The name of this blog, back in its infancy in the early 2000s, was “A Ticking Time Blog”, because I reasoned that it would likely eventually tick just about everybody off, one blog post at a time. Sometimes–foreshadowing here–if I were really on my game, I might manage to tick off just about everybody in the space of one single post; sometimes, contrarians such as myself tend to do that. Today’s post may well accomplish that, because I am going to weigh in on this whole tear-down-the-monuments thing, and it’s reasonably likely no one will agree with me totally. But I’ll give the truth, as I see it. In love, as best I honestly can.

One final caveat, before I dive in: the opinions at which I have arrived weren’t necessarily the opinions with which I began. Instead, to arrive at them, I tried to think through a Biblically-focused lens. I freely admit that these conclusions, at which I have arrived (indeed, perhaps am still arriving), are neither the “gospel truth” nor the be-all-and-end-all on the matter; they are my opinions. But they are opinions arrived at via thinking through these issues, not via some knee-jerk response. So…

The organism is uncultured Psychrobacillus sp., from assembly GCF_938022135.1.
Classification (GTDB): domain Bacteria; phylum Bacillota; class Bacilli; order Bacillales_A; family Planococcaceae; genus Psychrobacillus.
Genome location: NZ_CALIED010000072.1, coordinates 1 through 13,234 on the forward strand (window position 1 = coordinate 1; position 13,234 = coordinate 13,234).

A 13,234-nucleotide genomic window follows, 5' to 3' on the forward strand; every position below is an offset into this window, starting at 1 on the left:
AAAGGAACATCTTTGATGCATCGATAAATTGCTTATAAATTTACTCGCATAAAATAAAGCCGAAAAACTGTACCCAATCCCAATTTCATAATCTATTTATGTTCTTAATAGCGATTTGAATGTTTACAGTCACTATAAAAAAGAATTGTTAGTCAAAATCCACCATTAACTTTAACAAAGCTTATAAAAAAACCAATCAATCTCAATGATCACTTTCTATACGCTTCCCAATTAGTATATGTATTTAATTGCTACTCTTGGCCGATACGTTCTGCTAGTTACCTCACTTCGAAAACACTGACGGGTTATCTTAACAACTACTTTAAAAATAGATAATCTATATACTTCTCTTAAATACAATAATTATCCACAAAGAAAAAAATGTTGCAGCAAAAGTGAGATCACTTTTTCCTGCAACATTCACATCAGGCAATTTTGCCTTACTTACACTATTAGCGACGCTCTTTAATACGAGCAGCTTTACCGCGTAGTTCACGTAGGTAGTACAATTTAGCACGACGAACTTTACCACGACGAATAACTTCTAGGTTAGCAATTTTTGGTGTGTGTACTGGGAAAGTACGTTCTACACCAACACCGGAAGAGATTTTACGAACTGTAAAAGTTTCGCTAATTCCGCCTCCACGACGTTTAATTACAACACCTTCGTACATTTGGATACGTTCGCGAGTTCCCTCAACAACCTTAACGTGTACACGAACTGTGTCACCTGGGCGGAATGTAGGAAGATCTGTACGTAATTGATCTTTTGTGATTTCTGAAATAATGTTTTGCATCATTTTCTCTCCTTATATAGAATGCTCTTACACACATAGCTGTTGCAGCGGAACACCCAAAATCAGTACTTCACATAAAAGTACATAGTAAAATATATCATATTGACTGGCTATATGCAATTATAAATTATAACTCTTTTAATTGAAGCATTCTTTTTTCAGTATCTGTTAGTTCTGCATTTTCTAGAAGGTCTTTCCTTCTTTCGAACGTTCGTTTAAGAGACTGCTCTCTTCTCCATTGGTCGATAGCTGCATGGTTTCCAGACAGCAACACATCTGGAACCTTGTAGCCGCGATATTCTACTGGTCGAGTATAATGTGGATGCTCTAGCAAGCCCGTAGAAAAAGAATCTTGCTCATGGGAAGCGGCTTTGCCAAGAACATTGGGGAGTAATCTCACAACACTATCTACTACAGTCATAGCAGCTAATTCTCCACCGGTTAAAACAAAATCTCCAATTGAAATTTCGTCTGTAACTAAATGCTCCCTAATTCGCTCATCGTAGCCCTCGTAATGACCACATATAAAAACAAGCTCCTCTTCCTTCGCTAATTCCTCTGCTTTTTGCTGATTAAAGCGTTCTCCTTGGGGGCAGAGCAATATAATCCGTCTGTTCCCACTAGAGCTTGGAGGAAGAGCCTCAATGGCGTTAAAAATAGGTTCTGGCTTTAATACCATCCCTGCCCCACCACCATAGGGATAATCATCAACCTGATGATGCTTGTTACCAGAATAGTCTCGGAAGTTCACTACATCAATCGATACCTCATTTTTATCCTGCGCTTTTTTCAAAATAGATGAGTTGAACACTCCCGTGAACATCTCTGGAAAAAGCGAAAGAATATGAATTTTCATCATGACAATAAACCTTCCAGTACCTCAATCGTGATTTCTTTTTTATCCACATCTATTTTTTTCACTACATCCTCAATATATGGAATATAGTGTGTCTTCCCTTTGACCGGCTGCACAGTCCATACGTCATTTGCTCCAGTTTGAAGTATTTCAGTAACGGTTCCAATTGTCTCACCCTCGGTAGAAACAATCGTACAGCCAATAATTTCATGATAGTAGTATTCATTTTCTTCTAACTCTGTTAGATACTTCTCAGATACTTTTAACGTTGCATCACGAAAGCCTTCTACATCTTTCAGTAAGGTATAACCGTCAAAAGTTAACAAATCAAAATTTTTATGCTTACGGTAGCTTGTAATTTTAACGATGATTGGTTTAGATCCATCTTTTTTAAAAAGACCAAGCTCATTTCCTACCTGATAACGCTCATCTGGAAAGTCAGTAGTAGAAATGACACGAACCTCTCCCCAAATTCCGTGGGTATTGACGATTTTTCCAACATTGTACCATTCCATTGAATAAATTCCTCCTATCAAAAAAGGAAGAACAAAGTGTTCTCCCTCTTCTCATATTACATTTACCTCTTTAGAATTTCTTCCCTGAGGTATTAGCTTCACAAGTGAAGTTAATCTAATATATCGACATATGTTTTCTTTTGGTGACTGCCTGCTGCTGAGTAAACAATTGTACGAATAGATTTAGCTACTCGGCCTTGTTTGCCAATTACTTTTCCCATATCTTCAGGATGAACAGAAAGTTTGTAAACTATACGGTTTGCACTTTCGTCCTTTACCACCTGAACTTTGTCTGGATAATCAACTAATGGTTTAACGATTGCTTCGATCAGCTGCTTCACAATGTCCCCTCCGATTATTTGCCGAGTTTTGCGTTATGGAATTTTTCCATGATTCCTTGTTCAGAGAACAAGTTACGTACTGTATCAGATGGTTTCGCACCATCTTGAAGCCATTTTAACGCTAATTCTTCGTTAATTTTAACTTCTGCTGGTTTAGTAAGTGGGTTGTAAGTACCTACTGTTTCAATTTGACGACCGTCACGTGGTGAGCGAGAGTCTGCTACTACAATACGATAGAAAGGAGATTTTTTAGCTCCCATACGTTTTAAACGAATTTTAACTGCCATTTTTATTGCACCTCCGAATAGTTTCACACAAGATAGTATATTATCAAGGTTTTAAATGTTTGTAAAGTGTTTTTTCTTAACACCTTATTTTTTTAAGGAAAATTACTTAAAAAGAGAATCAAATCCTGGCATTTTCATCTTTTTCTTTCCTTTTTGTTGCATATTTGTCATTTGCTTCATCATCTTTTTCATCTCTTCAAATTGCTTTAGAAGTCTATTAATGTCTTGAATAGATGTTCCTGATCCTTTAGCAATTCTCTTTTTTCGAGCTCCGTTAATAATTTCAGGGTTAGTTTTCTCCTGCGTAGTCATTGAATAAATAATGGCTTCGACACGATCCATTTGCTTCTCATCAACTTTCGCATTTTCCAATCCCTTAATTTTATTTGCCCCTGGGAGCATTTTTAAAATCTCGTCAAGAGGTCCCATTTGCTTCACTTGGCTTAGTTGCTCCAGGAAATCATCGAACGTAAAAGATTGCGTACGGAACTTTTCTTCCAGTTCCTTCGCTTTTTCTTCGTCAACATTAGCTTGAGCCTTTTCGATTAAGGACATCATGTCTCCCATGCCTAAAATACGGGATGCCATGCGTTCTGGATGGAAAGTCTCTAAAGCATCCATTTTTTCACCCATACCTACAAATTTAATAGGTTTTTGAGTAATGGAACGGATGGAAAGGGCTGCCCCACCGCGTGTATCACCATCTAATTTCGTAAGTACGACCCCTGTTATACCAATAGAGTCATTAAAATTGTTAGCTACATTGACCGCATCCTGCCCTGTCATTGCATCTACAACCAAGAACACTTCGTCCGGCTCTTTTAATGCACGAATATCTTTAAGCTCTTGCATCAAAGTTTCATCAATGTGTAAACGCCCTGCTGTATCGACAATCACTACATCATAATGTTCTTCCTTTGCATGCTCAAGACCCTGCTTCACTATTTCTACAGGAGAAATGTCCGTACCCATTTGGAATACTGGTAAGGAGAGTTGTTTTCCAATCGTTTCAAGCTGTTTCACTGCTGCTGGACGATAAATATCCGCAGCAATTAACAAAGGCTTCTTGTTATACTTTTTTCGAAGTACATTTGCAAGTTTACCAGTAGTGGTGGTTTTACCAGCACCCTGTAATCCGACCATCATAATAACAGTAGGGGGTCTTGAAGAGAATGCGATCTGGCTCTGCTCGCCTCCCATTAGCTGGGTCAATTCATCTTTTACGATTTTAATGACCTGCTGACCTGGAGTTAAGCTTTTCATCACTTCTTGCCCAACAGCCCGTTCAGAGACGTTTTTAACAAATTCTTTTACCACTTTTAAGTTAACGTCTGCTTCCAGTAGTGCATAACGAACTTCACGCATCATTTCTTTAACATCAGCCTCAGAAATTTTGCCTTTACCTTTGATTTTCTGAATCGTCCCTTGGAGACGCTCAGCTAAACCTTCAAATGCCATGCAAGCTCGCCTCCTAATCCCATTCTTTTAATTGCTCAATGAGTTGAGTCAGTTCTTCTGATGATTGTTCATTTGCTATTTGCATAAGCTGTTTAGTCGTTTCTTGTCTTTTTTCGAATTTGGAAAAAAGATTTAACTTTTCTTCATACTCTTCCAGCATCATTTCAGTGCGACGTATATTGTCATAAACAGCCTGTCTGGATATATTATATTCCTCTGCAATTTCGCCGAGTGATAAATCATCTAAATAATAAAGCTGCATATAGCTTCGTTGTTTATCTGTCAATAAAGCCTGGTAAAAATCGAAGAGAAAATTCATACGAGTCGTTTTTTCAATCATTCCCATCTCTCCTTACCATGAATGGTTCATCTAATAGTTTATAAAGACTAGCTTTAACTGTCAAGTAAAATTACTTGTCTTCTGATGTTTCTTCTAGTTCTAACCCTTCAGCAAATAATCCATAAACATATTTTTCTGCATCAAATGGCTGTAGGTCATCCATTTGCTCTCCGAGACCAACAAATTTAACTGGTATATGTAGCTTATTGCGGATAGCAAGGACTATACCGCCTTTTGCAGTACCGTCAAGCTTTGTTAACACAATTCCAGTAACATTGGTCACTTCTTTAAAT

There are several different items to address, and so I think I’m gonna hit ’em in enumerated form. Here goes:

1. I support the orderly removal of Confederate statues from public land. Good people might disagree on the question of whether or not removing them is an utter, absolute moral imperative, but I am sure that keeping them is not.

What are some reasons I believe that the (lawfully-executed) removal of Confederate statues to private property is appropriate?

* Public spaces are public. There is, as we all should appreciate, a distinct difference between spaces which are public, and those owned by private individuals. One issue that has come up, for instance, during this entire debate is the statue of Lenin to be found in the Fremont neighborhood of Seattle. Lenin is one of history’s leading murderers, and it’s abhorrent that he should be memorialized. Alas, the offensive statue is currently situated on private property though, which renders its display a different thing from memorials in city squares on public property. Ironically, one wonders if those eager to tear down statues (Confederate or otherwise) would tear down this one, were it on public property. Regardless, while there must necessarily be some degree of latitude accorded the maintainers of public property–we aren’t going to please everyone all the time with our choices (I would take everything down with the name “Rachel Carson” on it, for instance)–it stands to reason that there are some things that in public places that are beyond the pale. I am sympathetic to the notion that Confederate memorials belong to this class…keep reading.